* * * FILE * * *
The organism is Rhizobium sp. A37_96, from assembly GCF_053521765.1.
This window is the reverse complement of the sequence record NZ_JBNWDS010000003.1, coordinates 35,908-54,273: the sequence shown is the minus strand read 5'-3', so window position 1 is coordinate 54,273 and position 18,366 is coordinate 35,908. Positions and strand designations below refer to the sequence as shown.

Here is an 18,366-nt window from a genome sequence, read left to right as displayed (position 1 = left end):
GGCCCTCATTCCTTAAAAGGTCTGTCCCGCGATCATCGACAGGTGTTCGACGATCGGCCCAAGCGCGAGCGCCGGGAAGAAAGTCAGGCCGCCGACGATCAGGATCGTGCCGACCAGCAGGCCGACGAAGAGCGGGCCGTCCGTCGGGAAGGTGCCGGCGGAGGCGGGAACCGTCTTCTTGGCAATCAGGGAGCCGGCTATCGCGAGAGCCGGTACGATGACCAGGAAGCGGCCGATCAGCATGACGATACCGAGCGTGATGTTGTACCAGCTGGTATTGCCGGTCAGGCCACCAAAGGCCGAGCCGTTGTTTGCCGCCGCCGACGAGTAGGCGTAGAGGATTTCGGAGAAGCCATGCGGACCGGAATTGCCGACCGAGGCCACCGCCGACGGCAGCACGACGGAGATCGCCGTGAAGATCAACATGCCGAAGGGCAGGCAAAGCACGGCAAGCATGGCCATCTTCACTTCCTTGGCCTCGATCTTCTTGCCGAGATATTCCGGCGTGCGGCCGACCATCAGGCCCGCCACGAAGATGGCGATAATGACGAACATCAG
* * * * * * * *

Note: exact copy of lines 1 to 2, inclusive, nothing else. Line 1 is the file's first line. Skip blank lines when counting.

The organism is Rhizobium sp. A37_96, from assembly GCF_053521765.1.
This window is the reverse complement of the sequence record NZ_JBNWDS010000003.1, coordinates 35,908-54,273: the sequence shown is the minus strand read 5'-3', so window position 1 is coordinate 54,273 and position 18,366 is coordinate 35,908. Positions and strand designations below refer to the sequence as shown.